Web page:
Today is a special day for us in World without Wars. It is an anniversary that we have been celebrating for many years now and charging with a special energy.
In 2007 the Indian proposal to celebrate Gandhi’s birthday as the International Day of Nonviolence was accepted by the United Nations and was immediately embraced by Humanists as a day on which to organise activities to promote this idea which is not generally well known or understood. Two years later members of World without Wars were standing by a statue of Gandhi in Wellington, New Zealand, at the start of the World March for Peace and Nonviolence – the biggest ever mobilisation of its kind.
Nonviolence as a method to resolve conflicts has been seen throughout history and even enshrined in religions such as Jainism, Sufism and the Christian Quakers. In the 20th century the most famous exponents of this methodology were Gandhi and Luther King whose Salt March and Bus Boycott, respectively, propelled nonviolence into the media spotlight and inspired the next generations of idealists.
Some of these idealists came across the work of Silo: his message, his books, his movement, and understood that nonviolence is not just a strategy for relationships with other people but also a strategy for the relationship we have with ourselves: simultaneous personal and social change. This is our theme. “Carry peace within you and carry it to others.”
There are those who retreat to the mountains in search of spiritual enlightenment and inner peace, but when they return to the cities, if there is no way to influence others and help them reduce their suffering then the violence wins. Every day is a battle to survive for billions of human beings. Violence, or more softly expressed, suffering in our relationships with our friends and family is increasing due to the increased pressure put on people to survive.
But this is absurd because our planet has the resources to allow all 7 billion of us to have good healthcare, education, food and security. Maybe many can’t believe it, instead believing that the world is over populated, or that there aren’t enough resources to support everyone, but it’s not true. These are lies coming from a “system” of power made up of the banks, the multinational companies and the military powers that control the world, above the heads of governments who have lost all appearance of being in control. These lies are used to justify their wars and their military spending.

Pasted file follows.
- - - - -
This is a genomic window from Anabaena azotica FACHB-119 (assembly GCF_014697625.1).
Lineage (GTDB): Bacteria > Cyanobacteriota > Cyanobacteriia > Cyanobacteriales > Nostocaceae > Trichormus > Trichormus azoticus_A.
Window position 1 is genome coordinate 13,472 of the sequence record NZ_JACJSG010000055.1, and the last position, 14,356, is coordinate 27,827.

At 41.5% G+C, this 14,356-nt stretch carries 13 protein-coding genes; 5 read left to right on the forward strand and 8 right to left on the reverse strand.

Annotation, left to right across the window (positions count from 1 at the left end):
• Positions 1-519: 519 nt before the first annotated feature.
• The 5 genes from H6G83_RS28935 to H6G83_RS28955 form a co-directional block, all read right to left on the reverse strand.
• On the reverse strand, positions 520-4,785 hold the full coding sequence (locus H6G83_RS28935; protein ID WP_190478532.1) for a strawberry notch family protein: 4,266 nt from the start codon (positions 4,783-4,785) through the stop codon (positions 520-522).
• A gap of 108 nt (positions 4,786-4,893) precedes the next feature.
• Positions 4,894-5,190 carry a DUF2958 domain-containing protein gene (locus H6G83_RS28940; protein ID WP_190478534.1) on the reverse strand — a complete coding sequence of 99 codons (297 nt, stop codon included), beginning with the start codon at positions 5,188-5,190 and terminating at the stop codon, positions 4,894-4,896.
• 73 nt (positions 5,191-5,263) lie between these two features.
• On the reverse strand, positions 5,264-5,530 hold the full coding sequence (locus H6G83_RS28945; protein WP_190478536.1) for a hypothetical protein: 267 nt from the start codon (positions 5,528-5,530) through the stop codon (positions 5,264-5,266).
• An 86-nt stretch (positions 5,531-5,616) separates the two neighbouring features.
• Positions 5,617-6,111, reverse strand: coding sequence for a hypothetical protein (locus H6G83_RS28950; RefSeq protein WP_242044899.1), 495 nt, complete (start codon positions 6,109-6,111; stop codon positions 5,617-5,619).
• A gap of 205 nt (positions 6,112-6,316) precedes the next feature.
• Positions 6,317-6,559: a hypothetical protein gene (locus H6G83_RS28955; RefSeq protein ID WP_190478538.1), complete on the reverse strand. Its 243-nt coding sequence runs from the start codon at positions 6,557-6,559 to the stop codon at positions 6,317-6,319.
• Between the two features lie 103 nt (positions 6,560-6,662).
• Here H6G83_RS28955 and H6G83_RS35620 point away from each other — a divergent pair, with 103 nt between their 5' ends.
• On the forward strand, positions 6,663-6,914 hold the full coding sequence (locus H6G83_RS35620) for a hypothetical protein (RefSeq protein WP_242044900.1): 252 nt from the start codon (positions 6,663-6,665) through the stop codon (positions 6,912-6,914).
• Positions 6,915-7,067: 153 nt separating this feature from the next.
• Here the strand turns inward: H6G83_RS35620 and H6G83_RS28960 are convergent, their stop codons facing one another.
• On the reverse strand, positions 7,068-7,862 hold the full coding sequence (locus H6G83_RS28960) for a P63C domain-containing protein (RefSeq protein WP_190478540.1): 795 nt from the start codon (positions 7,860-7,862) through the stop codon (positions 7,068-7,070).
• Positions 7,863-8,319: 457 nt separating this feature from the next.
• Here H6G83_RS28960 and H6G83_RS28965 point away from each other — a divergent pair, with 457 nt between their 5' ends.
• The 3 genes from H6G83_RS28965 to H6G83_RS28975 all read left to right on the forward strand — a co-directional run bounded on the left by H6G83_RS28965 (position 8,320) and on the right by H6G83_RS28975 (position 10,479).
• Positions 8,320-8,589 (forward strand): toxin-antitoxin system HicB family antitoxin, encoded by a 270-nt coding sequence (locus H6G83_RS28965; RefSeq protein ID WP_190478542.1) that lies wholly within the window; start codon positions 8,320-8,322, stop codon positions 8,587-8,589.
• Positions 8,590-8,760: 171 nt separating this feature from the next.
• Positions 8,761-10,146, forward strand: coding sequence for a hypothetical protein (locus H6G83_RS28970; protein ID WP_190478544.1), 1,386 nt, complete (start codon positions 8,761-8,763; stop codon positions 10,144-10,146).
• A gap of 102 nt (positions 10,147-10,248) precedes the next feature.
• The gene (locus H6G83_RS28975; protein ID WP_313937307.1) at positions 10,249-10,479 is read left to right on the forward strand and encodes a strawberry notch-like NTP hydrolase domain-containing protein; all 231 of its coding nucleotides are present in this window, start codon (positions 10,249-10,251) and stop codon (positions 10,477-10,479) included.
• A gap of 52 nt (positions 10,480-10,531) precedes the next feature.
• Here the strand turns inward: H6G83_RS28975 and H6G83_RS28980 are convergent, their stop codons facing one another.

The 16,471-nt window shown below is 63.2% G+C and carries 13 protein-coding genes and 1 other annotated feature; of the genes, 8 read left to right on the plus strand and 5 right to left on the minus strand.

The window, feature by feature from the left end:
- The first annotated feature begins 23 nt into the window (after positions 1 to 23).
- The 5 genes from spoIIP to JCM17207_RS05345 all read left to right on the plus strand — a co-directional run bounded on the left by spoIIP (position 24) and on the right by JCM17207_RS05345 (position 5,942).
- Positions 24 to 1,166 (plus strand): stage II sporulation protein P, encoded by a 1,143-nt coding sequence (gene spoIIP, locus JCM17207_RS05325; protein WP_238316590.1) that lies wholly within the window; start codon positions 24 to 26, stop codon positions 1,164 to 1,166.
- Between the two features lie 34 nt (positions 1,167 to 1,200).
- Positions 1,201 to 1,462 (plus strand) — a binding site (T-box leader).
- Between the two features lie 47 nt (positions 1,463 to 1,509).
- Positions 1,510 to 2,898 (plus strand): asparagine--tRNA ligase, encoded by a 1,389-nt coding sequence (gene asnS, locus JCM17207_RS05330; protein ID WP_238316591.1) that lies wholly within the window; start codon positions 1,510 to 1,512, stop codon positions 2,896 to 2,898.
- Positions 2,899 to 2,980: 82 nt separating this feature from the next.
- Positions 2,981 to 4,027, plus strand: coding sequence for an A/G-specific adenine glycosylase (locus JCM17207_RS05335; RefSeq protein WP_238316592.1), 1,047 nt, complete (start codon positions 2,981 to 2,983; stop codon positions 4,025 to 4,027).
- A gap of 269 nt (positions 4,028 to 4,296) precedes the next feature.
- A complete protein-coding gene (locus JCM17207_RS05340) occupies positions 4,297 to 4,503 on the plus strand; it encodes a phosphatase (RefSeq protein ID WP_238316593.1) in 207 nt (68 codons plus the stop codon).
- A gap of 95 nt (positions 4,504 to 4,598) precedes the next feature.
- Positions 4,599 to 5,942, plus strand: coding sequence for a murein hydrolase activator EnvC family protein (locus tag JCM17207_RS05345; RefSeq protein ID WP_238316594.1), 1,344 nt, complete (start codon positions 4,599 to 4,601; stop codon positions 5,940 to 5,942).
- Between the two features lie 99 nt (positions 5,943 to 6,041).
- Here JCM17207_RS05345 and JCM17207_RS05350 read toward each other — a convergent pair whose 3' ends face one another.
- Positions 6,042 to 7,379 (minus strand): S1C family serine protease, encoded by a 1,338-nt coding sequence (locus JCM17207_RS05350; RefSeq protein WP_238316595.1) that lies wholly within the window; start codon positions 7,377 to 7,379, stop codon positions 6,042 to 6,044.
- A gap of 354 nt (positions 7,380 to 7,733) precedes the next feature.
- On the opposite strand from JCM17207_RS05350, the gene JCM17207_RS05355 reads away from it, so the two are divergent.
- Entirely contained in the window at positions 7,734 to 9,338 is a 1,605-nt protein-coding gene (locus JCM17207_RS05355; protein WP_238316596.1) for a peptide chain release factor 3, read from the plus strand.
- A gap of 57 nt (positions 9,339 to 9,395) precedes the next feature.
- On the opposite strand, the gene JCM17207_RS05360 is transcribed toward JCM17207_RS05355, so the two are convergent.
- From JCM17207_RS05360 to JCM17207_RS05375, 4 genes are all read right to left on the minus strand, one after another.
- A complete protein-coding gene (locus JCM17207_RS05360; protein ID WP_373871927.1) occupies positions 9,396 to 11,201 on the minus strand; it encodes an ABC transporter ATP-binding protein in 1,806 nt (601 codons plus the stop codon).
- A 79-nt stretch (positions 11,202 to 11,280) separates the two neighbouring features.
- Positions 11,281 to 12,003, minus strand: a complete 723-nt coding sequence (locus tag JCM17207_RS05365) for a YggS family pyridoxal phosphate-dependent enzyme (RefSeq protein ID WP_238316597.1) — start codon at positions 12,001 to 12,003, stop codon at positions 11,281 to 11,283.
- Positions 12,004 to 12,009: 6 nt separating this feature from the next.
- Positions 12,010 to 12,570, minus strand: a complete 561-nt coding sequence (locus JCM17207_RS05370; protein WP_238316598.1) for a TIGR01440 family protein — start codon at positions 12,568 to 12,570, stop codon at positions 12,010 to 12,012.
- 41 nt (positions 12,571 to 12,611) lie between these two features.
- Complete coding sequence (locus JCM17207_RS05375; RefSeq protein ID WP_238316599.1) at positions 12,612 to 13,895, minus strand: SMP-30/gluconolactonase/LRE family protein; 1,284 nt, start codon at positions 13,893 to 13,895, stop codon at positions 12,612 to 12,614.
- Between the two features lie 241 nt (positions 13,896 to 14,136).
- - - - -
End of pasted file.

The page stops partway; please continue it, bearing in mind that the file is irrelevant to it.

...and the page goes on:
Every country is affected by this system and every human being suffers as a result. Nearly every country spends relatively huge amounts of money on the military compared to their GDP. Reports by the Swedish institute SIPRI calculated this as 1.6 trillion US dollars in 2010. We cannot conceive of how much money this is.
What we do know is that this money (remember this is the money in only one year) can eradicate poverty, can build millions of classrooms, hundreds of thousands of hospitals, turn desert into irrigated land, build renewable energy systems to replace the poisonous and dangerous nuclear systems. What could we do with the money from two years of military spending?
No one needs to be hungry. No one needs to work 40, 60, 80 hours a week just to earn a few pennies to survive.
There is a future in which all human beings resolve conflict without violence, where we can choose what to spend our time doing, balancing the responsibilities of ensuring the wellbeing of all with the individual desire to pursue one’s own interests.
There is a future in which peace exists between nations, or where nations no longer exist and self-defined human groups cooperate and coordinate through a system of real democracy with decisions taken by those affected.
There is a future in which human beings can discover their meaning, their purpose, and live their lives according to the simple principles of humanism – treating others as we want to be treated.
This is our future. This is what inspires us in World without Wars. As the collapse of this system becomes more evident, it can be that the violence and suffering around us and inside of us increases. In these moments remember that you are not alone, you are not the only idealistic person who believes the world can be a better place.
As Silo said in 1969, “To you, my brother and sister, I cast this hope—this hope of joy, this hope of love—so that you elevate your heart and elevate your spirit, and so that you do not forget to elevate your body.”